1— In the ’90s an arsonist started a big forest-fire that burned down a lot of houses in California. The front page of a USA Today on one particular day had a picture of a woman standing in front of the smoking ruins of her house. Reading the story I learned that the woman had been against the death penalty her whole life, but now she had changed her mind about it because she thought the person who did this deserved to die. I remember thinking that for her, in my admitted judgment of her, the issue of the death penalty must have been about abstracts, and had existed only in a world of ideas. She had more empathy with the murderer than the murdered. That is, after all, why people get the death penalty. They don’t get it for setting forest fires, even if they happen to burn someone’s mansion to the ground, not even if someone’s mom was burned to death in the process. In fact, you’ve got to do something exceedingly rotten in our day to warrant that kind of punishment.
It struck me that this woman was more offended by the loss of her house than she was the horrible deaths of other people’s mothers, fathers, sons, daughters and so on. But the idea of evil had now transformed from the abstract to reality. Having been slapped across the face with a dose of reality she was ready to discard her non-judgmental attitude concerning the murdering of her fellow human beings and was ready to string someone up for causing her house to be burned down. The harsh realities of her existence brought her closer to God’s law and took her further from Man’s in that the reality of evil had come home to roost in her living room, and her living room was no more.
2—More times than I count I’ve made mistakes driving that impacted my fellow drivers. Not always, but still more times than I can count, my fellow drivers have looked at me and shaken their heads like I was the worst sort of moron. But being judged by my fellow drivers is, of course, a two-way street. One way is my propensity to look down on others when they do something that gives me a reason to think they’re stupid. Another is feeling stupid in front of others when I’ve demonstrated that I’m not beyond being moronic myself. When I’m on the receiving end it’s a sort of double hit to my pride: once by my own suspicions that I might actually be a moron, and again by the glares of my fellow man who don’t bother to even suspect.
We find ourselves on both sides of this coin at different times. We know what we think of others and when we suspect that they’re thinking the same of us we are highly offended, and our pride bursts forth. But Jesus said to judge not lest you be judged in the same manner. I’ve always thought that our judgment of others has a way of coming back to haunt us in our own heads. When we judge others harshly, we assume that others are judging us in the same way. When we think someone is a moron for paying that much for a particular car, we fear others might think the same about us when we buy a car, so we make sure to not tell anyone what we paid for it… unless we’re sure we got a steal of a deal; in that case we brag about it and the guy who sold it to us makes sure not to tell anyone what he sold it for.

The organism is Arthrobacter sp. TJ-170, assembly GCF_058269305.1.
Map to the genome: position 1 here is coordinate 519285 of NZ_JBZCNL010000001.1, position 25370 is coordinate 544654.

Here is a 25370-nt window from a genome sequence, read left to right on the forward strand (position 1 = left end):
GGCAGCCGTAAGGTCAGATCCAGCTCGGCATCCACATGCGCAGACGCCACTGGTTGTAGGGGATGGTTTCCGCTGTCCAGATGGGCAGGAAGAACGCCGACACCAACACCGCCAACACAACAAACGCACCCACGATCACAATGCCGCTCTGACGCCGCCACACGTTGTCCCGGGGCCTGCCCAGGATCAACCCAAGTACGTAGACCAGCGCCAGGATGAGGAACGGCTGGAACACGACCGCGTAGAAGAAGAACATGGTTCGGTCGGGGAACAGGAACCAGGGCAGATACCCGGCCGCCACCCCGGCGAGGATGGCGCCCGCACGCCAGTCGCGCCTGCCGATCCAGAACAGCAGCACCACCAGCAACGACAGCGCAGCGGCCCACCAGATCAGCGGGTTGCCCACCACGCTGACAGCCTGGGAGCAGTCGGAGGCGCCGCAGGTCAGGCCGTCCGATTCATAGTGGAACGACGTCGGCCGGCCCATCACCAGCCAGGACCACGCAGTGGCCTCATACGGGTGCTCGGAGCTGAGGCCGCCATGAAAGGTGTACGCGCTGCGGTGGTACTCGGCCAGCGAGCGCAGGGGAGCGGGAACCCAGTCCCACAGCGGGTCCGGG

Rather than my perception of another’s reactions to my failures being a mirror image of my potential reaction to theirs, I believe that Jesus is teaching us here that it is their failures that ought to be a reflection of my own. When you see someone else fail, your first question ought to be, how do I fail in the same way? This is taking the log out of your own eye, giving you empathy with your fellow sinner, and helping you to help him out of his sin, and perhaps vice versa. It is for this reason that I believe that those who are prone to feeling judged have a bad habit of being judgmental. But I am prone to judging also, so I understand their plight and desire only to help them grow out of their constant feelings of others judging them in the same manner that they judge others, and into the reality that, in Christ, we don’t have to live that way. Grace gives us the ability to beat the accuser to the punch and agree with him before he accuses, whether the accuser be the devil, or our fellow man speaking in his stead. Paul said that he was the worst of sinners, and I tell you the same thing about me. I know who I am better than anyone else ever could, and I’m telling you that if one hour of my thought life was broadcast for all to hear it would remove any doubt in anyone’s mind about my being a chief. This has allowed me to not ever feel judged, which is not to say that I don’t think people notice when I’m being a rotten human being or a moron, or that when they notice, that they’re experiencing feelings of moral superiority, or that they think I’m morally inferior. On the latter, I can only assume they’re right anyway, at least at the moment. By faith in Jesus, I feel as though I am no longer under condemnation by God, whose judgment is all that matters anyway, and which has already been passed, and which has already been paid for. If anyone else judges me my response to them in my heart is, you have no idea how rotten I really am.